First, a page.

While feminist theory is largely immune from radical questioning in most of the prestige media, few people actually take it seriously . . . especially feminists. They seldom pay their own theory the respect of treating it like a scientific theory and testing it against the evidence. If feminist theory is truly an attempt to make accurate predictions about reality, rather than simply an elaborate rationalization for blaming your troubles on somebody else, then feminists should welcome a frank appraisal of the contrasting longings and ambitions of gays and lesbians, since this offers fascinating new perspectives from which to assay feminist hypotheses.
For example, feminists tirelessly denounce the fashion and beauty industry for brainwashing American men into craving skin-deep feminine beauty. But which is truly the cause and which is the effect? Luckily, the curious analyst can study people who have rejected heterosexual socialization: among homosexuals, the distinctiveness of men's and women's basic sexual urges is especially vivid. Since "Women Seeking Women" don't need to entice men's visually-focused desires, their newspaper personal ads tend toward wistful vagueness: Attractive SWF, bi, seeking SF, feminine & discreet, any race, for friendship and possible rltnshp. In contrast, the "Men Seeking Men" classifieds bristle with statistics quantifying appearance: John Wayne-type (41, 6'3" 210#, C 46" W 35", brn/grn) seeks Steve Garvey-type (muscular, str8-acting, 20-30, under 6' & 185#, blu eyes a +).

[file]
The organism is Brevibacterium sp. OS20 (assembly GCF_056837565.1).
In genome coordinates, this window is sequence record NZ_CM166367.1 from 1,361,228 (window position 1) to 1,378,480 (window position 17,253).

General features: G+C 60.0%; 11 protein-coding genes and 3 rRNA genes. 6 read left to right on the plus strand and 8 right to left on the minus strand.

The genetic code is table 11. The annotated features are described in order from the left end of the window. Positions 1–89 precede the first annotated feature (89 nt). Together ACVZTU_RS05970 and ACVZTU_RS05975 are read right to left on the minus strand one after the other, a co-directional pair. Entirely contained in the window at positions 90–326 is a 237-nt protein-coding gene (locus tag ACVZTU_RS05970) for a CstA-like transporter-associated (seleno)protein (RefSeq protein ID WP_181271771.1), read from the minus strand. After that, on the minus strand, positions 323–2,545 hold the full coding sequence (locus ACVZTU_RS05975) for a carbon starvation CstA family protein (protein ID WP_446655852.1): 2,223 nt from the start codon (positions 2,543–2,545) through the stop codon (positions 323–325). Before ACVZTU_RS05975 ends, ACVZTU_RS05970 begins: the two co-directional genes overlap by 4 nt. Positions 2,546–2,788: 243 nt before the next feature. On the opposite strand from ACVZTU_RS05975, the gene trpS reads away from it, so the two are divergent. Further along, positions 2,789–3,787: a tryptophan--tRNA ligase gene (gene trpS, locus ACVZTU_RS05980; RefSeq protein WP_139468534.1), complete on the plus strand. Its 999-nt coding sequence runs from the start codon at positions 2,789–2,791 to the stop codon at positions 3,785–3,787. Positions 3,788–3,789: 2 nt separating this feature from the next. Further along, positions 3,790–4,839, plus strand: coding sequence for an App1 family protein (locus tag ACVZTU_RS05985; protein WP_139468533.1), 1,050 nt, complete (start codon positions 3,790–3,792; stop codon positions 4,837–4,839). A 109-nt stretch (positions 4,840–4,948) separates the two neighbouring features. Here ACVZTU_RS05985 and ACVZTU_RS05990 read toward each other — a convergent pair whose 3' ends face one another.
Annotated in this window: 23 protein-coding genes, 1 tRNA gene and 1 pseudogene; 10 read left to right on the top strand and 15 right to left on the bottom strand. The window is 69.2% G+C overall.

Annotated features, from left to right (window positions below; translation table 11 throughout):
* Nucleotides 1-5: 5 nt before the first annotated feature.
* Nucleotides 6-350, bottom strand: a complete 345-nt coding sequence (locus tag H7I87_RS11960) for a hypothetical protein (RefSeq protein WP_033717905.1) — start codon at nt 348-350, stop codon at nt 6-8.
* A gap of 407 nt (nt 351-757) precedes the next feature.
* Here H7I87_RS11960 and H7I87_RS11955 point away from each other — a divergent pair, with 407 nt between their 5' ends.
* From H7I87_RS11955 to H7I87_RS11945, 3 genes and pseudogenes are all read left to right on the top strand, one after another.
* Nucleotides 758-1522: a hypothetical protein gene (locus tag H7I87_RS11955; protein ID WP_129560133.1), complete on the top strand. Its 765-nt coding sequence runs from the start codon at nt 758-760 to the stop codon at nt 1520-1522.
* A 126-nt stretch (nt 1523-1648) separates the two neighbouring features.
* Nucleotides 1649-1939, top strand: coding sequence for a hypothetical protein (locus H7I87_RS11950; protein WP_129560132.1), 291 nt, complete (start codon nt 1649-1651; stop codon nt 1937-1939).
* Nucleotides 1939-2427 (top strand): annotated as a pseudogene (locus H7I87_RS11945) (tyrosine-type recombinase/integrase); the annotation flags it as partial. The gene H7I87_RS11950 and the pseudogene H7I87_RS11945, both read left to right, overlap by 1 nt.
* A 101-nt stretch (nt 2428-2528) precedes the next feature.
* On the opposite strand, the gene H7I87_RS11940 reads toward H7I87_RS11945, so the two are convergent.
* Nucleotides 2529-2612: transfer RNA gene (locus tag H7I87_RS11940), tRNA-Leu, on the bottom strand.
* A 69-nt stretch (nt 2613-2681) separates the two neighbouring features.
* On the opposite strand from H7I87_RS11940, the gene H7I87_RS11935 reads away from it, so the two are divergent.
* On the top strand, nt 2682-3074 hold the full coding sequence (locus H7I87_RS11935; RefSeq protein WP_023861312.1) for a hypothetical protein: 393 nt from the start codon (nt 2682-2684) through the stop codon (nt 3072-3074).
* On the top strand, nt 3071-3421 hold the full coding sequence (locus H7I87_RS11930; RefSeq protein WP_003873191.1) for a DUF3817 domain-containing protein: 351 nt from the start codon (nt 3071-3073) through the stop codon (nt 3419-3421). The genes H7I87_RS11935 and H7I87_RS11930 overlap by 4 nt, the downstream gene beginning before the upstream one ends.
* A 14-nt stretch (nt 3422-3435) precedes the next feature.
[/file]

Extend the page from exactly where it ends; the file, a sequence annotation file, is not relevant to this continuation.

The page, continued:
Even more egregiously swept under the rug by feminists like Naomi Wolf (author of The Beauty Myth) is the central creative role of gay men in the fashion business. Thus, feminist pundits routinely portray the current fad in haute couture for "waif" models (young girls lacking in the more popular secondary sexual characteristics) as a conspiracy against women hatched by . . . yes, you guessed it, The Male Power Structure. This accusation always conjures up for me a vision of Alan Greenspan, Bill Gates, and Colin Powell resolving in secret conclave to put uppity women back in their place by ordering Vogue to print a lot of pictures of girls who look like boys.